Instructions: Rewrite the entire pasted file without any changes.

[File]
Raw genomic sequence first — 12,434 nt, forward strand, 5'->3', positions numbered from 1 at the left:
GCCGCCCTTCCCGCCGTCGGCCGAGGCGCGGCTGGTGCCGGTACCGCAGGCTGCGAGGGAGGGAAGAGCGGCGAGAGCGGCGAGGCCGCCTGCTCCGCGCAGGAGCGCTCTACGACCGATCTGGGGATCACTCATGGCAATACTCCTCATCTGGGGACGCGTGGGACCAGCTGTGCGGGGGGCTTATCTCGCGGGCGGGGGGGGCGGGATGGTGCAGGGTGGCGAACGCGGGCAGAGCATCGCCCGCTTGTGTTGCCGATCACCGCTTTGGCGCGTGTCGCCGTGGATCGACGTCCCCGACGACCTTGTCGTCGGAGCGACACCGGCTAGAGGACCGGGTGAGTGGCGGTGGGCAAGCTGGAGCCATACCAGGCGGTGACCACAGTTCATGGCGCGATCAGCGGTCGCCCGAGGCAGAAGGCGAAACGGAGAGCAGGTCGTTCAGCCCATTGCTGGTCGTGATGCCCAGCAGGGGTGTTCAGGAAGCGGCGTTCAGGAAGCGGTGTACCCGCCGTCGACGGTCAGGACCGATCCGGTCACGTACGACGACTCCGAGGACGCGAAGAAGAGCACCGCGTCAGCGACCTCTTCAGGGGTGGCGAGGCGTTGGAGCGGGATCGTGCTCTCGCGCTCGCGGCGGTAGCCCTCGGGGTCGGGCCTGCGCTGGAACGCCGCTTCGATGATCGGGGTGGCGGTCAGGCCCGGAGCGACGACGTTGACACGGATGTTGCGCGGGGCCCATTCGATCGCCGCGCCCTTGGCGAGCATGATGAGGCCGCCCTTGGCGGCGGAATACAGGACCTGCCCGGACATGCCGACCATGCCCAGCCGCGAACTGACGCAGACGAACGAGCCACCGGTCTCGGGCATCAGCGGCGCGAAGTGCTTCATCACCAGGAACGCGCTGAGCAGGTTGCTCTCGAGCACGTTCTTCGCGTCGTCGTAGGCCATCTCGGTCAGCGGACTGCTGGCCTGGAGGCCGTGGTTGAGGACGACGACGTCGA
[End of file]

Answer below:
Raw genomic sequence first — 12,434 nt, forward strand, 5'->3', positions numbered from 1 at the left:
GCCGCCCTTCCCGCCGTCGGCCGAGGCGCGGCTGGTGCCGGTACCGCAGGCTGCGAGGGAGGGAAGAGCGGCGAGAGCGGCGAGGCCGCCTGCTCCGCGCAGGAGCGCTCTACGACCGATCTGGGGATCACTCATGGCAATACTCCTCATCTGGGGACGCGTGGGACCAGCTGTGCGGGGGGCTTATCTCGCGGGCGGGGGGGGCGGGATGGTGCAGGGTGGCGAACGCGGGCAGAGCATCGCCCGCTTGTGTTGCCGATCACCGCTTTGGCGCGTGTCGCCGTGGATCGACGTCCCCGACGACCTTGTCGTCGGAGCGACACCGGCTAGAGGACCGGGTGAGTGGCGGTGGGCAAGCTGGAGCCATACCAGGCGGTGACCACAGTTCATGGCGCGATCAGCGGTCGCCCGAGGCAGAAGGCGAAACGGAGAGCAGGTCGTTCAGCCCATTGCTGGTCGTGATGCCCAGCAGGGGTGTTCAGGAAGCGGCGTTCAGGAAGCGGTGTACCCGCCGTCGACGGTCAGGACCGATCCGGTCACGTACGACGACTCCGAGGACGCGAAGAAGAGCACCGCGTCAGCGACCTCTTCAGGGGTGGCGAGGCGTTGGAGCGGGATCGTGCTCTCGCGCTCGCGGCGGTAGCCCTCGGGGTCGGGCCTGCGCTGGAACGCCGCTTCGATGATCGGGGTGGCGGTCAGGCCCGGAGCGACGACGTTGACACGGATGTTGCGCGGGGCCCATTCGATCGCCGCGCCCTTGGCGAGCATGATGAGGCCGCCCTTGGCGGCGGAATACAGGACCTGCCCGGACATGCCGACCATGCCCAGCCGCGAACTGACGCAGACGAACGAGCCACCGGTCTCGGGCATCAGCGGCGCGAAGTGCTTCATCACCAGGAACGCGCTGAGCAGGTTGCTCTCGAGCACGTTCTTCGCGTCGTCGTAGGCCATCTCGGTCAGCGGACTGCTGGCCTGGAGGCCGTGGTTGAGGACGACGACGTCGA